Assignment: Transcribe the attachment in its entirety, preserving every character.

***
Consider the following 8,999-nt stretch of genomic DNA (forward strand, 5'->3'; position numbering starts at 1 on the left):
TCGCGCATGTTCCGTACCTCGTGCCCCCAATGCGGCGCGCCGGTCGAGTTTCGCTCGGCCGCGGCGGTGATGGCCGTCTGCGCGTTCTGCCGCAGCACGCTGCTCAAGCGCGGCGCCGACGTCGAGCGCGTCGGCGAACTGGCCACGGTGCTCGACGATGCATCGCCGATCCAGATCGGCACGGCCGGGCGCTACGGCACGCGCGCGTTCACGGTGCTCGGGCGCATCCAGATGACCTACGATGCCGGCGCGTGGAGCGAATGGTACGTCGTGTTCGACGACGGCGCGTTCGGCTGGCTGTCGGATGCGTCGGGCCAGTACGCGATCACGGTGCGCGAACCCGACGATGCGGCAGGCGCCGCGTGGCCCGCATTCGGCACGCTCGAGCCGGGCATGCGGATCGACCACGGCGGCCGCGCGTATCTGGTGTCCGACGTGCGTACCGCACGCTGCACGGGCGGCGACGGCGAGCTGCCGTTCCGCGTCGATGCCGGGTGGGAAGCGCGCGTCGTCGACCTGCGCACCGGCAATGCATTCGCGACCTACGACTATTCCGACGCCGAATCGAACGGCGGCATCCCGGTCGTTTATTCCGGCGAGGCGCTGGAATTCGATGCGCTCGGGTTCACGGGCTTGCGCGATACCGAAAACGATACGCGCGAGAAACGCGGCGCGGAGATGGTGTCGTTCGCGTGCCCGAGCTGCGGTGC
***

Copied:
Consider the following 8,999-nt stretch of genomic DNA (forward strand, 5'->3'; position numbering starts at 1 on the left):
TCGCGCATGTTCCGTACCTCGTGCCCCCAATGCGGCGCGCCGGTCGAGTTTCGCTCGGCCGCGGCGGTGATGGCCGTCTGCGCGTTCTGCCGCAGCACGCTGCTCAAGCGCGGCGCCGACGTCGAGCGCGTCGGCGAACTGGCCACGGTGCTCGACGATGCATCGCCGATCCAGATCGGCACGGCCGGGCGCTACGGCACGCGCGCGTTCACGGTGCTCGGGCGCATCCAGATGACCTACGATGCCGGCGCGTGGAGCGAATGGTACGTCGTGTTCGACGACGGCGCGTTCGGCTGGCTGTCGGATGCGTCGGGCCAGTACGCGATCACGGTGCGCGAACCCGACGATGCGGCAGGCGCCGCGTGGCCCGCATTCGGCACGCTCGAGCCGGGCATGCGGATCGACCACGGCGGCCGCGCGTATCTGGTGTCCGACGTGCGTACCGCACGCTGCACGGGCGGCGACGGCGAGCTGCCGTTCCGCGTCGATGCCGGGTGGGAAGCGCGCGTCGTCGACCTGCGCACCGGCAATGCATTCGCGACCTACGACTATTCCGACGCCGAATCGAACGGCGGCATCCCGGTCGTTTATTCCGGCGAGGCGCTGGAATTCGATGCGCTCGGGTTCACGGGCTTGCGCGATACCGAAAACGATACGCGCGAGAAACGCGGCGCGGAGATGGTGTCGTTCGCGTGCCCGAGCTGCGGTGC